Response to stress
The ‘response to stress’ category was transiently enriched in the R-stage at 1 and 2 dpt, while being enriched across all time points in the NR-stage amongst up and downregulated transcripts (Figures 5, 6; pink). Interestingly, out of 281 transcripts detected in this category, only 56 were regulated in both stages and the vast majority were either regulated in the R- or the NR-stage, indicating that the response to stress was different in timing and in the type of genes regulated. Supporting this, we validated the expression pattern of two heat shock proteins hsp90b1 and hspa5, and lig1 (Ligase I, DNA, ATP-dependent), all of which were transiently upregulated in the R-stage only (Figure 7d).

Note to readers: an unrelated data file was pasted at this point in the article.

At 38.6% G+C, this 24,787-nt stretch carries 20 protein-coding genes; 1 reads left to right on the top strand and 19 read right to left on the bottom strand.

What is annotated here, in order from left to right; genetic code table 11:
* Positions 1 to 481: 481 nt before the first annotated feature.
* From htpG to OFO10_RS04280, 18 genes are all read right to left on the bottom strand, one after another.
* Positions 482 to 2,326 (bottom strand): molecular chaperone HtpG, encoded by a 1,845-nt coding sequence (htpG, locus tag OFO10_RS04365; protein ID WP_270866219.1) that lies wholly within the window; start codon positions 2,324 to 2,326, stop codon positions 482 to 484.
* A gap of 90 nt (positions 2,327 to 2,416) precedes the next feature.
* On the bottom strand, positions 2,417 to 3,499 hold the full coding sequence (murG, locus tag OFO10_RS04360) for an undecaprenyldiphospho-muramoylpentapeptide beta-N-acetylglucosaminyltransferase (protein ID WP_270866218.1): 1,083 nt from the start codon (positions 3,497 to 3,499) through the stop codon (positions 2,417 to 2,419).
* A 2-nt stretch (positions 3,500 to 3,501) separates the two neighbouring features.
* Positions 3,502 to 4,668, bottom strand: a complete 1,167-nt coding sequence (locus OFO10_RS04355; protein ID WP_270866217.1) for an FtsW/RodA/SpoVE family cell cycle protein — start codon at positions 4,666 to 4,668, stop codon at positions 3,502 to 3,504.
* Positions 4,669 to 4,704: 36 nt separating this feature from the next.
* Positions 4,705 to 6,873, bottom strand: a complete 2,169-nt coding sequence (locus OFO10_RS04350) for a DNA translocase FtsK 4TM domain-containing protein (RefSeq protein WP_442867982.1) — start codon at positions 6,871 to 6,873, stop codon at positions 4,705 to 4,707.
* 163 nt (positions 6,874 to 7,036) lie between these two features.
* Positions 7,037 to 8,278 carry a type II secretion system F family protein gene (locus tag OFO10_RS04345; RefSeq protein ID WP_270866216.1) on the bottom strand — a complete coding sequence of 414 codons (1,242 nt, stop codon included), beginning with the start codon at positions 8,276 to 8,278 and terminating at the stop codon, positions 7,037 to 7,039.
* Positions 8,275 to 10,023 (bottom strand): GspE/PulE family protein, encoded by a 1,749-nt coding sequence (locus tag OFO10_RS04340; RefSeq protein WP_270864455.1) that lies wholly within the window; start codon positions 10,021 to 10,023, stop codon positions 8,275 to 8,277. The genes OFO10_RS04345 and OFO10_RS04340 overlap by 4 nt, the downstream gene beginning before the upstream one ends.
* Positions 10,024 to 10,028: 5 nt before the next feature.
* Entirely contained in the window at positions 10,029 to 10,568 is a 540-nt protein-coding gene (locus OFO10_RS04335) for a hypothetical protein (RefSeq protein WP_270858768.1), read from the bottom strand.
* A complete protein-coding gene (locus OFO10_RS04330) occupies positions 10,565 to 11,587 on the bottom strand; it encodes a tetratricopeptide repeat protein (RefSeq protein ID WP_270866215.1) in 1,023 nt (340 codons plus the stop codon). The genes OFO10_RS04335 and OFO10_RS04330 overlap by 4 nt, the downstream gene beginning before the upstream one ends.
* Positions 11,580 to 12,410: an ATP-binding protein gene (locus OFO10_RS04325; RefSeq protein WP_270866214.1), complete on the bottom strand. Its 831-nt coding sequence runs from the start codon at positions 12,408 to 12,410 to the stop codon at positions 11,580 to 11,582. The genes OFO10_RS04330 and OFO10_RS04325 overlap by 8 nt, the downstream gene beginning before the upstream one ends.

Categories related to developmental processes (‘anatomical structure development’, ‘multicellular organismal development’, ‘cellular developmental process’) showed a very interesting pattern. Although genes corresponding to these categories were upregulated in a similar pattern in R- and NR-stages at all time points, we observed a difference in downregulated genes: these were mainly downregulated during the first two days in the R-stage, something that was only observed at 6 dpt in the NR-stage (Figures 5, 6; orange). It is noteworthy that we detected several HOX gene family members, and amongst them we validated expression changes for hoxc5, hoxc8, hoxc10, hoxd10, all of which showed a reproducible downregulation in NR6 (Figure 7e and data not shown).